The Art Of Writing Letters
One reason to love a handwritten letter? My friend, Gina puts it best when she ways: “I’m very over the top about letters because the ones I have are the paper soldiers alongside me when I don’t have much fight.”
Stop and savour that thought for a moment because I bet there aren’t many emails which make you feel like that. Four centuries ago, John Donne wrote “more than kisses, letters mingle souls”. Donne was right. Words carefully chosen, written on paper are better than any present – probably because they are the ultimate present. A present which another friend decided to give to her entire family one Christmas when she was feeling hard up. And what she realised ever since has been her most gushed over gift.
There is something very special about a handwritten note and not only because its rarity heightens its appeal. They are considered yes, tangible certainly, but a letter says many more things. A letter says you matter to me, I thought of you, I want to share textures, colours, dreams and thoughts. Practically, it also says I took the time to queue up to buy a stamp, bothered to look for a nice card or appropriate note paper and remembered to actually stick it in the post box.
Letters capture a moment in time, a mood, a reflection – however fleeting- which can be treasured, recorded and in time, will be a way of re-living a connection. They give a sense of where…I am sitting in the garden, under the dappled shade of a tree; I can hear the children bath upstairs and will have to go to them soon. They also give support in difficult times, guidance for the future or are otherwise an opportunity to give someone something that they can turn to when in need of a squeeze.. to know that you are loved. A good letter is the next best thing to showing up at someone’s door.
Except how very few personal handwritten letters we receive today; how very sad. In our age of busyness we might not even recognise the writing of people or colleagues we know well, in a way that we would have taken for granted 15 years ago.
While my own mother has been able to impart first hand her natty Chinese pearls of wisdom, meted out at regular intervals, I never did know my father.He died in a car crash when I was 15 months and my sister was a newborn, barely 36 hours old. He had just returned from visiting them both in hospital. It was a cruel twist of fate for a couple who had spent many years trying to conceive and who had finally been blessed with two children. The enormity of his death didn’t really register until I had my own babies but I’ve often wondered what he thought: what would he have told me to believe in, forget about, or learn from. What were his hopes and dreams? His predictions for the future, his disappointments. And I suppose I will always wonder.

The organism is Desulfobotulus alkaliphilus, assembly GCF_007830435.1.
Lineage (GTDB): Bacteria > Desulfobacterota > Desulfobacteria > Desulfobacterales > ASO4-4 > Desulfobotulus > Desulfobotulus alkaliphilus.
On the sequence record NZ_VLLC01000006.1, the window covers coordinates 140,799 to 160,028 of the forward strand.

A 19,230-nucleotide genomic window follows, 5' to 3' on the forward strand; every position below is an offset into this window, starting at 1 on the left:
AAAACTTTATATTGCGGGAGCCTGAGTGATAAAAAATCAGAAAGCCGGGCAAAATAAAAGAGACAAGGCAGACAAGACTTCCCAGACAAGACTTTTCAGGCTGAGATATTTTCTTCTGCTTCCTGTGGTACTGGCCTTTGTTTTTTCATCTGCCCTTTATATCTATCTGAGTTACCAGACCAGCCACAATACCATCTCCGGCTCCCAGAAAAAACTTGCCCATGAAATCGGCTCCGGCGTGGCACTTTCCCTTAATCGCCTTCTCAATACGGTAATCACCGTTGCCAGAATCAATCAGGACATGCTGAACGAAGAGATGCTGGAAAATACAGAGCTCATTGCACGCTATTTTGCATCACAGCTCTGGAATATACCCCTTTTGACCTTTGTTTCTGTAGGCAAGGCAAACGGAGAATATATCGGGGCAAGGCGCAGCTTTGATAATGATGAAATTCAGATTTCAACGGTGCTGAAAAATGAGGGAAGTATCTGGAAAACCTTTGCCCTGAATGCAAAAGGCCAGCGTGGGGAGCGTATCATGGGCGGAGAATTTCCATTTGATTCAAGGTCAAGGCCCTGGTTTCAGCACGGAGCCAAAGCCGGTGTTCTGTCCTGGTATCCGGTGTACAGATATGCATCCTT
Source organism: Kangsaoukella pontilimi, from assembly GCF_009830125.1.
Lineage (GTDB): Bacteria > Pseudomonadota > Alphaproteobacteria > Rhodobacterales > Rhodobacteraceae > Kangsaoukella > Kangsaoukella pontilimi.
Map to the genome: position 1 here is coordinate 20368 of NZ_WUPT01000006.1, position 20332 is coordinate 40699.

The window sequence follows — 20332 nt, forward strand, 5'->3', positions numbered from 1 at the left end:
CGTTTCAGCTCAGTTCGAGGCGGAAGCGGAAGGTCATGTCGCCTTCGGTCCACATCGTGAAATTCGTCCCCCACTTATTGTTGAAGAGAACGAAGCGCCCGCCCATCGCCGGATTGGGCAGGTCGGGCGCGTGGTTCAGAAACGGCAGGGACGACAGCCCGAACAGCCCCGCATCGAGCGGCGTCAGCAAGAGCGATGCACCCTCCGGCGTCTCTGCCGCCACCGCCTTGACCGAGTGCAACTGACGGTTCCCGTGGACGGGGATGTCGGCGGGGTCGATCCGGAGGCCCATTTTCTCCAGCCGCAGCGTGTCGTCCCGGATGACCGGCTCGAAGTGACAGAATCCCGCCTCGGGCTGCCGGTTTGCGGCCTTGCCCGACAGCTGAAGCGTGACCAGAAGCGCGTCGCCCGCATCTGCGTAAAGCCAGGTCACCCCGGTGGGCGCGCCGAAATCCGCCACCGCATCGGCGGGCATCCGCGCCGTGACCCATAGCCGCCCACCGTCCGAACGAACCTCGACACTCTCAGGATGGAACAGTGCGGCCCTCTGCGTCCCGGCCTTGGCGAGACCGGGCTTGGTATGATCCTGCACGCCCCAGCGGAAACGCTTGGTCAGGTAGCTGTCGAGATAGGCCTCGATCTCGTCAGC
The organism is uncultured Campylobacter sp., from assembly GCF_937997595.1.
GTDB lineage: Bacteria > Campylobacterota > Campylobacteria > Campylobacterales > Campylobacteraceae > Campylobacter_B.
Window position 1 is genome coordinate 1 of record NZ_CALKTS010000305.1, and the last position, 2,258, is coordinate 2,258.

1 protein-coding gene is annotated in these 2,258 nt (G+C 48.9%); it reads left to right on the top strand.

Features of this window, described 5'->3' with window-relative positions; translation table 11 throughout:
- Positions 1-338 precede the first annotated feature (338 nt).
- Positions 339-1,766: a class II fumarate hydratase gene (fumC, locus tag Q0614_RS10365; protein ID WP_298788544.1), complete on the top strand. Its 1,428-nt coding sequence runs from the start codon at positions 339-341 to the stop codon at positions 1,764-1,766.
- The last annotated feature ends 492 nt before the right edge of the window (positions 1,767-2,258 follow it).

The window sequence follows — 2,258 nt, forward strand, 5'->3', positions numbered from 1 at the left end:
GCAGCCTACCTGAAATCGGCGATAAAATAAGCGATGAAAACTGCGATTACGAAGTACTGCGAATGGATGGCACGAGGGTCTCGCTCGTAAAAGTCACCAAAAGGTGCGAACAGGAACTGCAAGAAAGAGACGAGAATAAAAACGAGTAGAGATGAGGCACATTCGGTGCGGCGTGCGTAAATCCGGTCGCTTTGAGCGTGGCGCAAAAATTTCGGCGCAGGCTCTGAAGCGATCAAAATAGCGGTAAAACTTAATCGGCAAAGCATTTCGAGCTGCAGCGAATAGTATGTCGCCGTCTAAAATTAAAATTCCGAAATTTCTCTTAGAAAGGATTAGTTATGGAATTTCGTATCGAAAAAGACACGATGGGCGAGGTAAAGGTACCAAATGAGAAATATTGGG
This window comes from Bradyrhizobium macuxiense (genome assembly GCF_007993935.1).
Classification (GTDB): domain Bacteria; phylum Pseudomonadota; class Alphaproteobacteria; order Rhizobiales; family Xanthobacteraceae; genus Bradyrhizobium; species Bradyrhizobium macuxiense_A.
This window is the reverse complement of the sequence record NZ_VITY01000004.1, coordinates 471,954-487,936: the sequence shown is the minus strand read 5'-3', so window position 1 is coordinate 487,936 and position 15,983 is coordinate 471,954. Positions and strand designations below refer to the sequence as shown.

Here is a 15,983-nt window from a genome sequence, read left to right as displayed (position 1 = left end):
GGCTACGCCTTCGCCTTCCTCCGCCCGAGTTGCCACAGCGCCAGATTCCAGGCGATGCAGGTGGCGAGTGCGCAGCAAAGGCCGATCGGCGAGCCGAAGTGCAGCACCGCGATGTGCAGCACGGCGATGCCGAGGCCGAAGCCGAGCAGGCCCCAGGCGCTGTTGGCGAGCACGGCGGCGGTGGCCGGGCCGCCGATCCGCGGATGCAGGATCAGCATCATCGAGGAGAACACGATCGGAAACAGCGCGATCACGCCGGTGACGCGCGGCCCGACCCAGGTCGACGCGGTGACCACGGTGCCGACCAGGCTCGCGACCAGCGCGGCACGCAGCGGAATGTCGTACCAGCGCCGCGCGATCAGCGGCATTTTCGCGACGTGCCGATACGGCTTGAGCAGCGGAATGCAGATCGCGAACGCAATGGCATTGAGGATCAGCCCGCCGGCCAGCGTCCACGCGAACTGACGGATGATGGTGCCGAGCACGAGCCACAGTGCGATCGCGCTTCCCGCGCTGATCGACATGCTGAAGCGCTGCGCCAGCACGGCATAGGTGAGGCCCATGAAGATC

A friend has lists of topics from her father when he was diagnosed with terminal cancer and started to write to her about his life. Some are unfinished but she takes great pleasure in the ones he did fill in returning to them time after time at various stages of her life and always finding something new. Although she laughs that she is more interested in his choice of American literature than his sex life in his twenties. My unscientific vox pop amongst friends suggests that letters and photos are what we would grab first in the event of a fire. Not the limited Chanel 2.55 or the many many shoes we own or even books. Possibly because as I keep reminding my children, life is about people, not stuff. Letters travel through centuries like nothing else.
Four years ago for VH, I wrote the letter to my children that I would have liked to receive. So now they are in no doubt as to what their Chinese fish wife mother thinks about many, many things. I had initially sought out Smythson note books in which to write– both of which are still languishing in my bedside drawer. As it turns out, all I needed was a bit of paper. Caroline Kent’s exquisite stationery at Scribble & Daub is always an enormously galvanising factor in getting me to put pen to paper, less spenny is papier.com but some will argue that the ‘polish’ -beautiful stationery or neat handwriting – are both missing the point.
I love too, as Catherine Field in the New York Times puts it that “a good handwritten letter is a deliberate act of exposure, a form of vulnerability, because handwriting opens a window on the soul in a way that cyber communication can never do. You savour their arrival and later take care to place them in a box for safe keeping. “
For you can never take a letter back or simply delete it. The romantic in me likes that a letter arrives from the past and that there is a waiting, that sense of anticipation is also built into the mechanics. You wait for a letter to arrive. You wait for a reply. In the time it takes for the letter to reach its destination, anything might have happened…lives changed, lives lost, loves discovered.
A letter does more than inspire the reader who reads, it inspires the writer who writes it. Words somehow look better when you write them, but equally the act of writing them enables you to choose better words. Even an ordinary handwritten note is better than the best email, and a really good handwritten note on the right occasion is like a work of art.
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